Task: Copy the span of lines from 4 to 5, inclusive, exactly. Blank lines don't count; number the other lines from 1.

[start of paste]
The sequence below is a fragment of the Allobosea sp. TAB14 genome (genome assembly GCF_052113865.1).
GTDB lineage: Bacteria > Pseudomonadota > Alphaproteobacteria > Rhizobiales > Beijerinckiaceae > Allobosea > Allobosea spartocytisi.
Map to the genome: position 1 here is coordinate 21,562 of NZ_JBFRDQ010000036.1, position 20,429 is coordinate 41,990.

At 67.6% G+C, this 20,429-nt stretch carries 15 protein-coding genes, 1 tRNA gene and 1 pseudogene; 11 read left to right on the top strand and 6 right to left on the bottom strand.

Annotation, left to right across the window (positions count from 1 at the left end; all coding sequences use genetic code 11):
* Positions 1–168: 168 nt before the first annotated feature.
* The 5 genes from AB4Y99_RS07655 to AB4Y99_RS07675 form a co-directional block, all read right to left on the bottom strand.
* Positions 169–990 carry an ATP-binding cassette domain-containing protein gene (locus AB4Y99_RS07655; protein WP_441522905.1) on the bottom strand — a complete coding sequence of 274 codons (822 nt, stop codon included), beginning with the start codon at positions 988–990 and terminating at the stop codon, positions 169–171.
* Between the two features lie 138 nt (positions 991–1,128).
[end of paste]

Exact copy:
At 67.6% G+C, this 20,429-nt stretch carries 15 protein-coding genes, 1 tRNA gene and 1 pseudogene; 11 read left to right on the top strand and 6 right to left on the bottom strand.

Annotation, left to right across the window (positions count from 1 at the left end; all coding sequences use genetic code 11):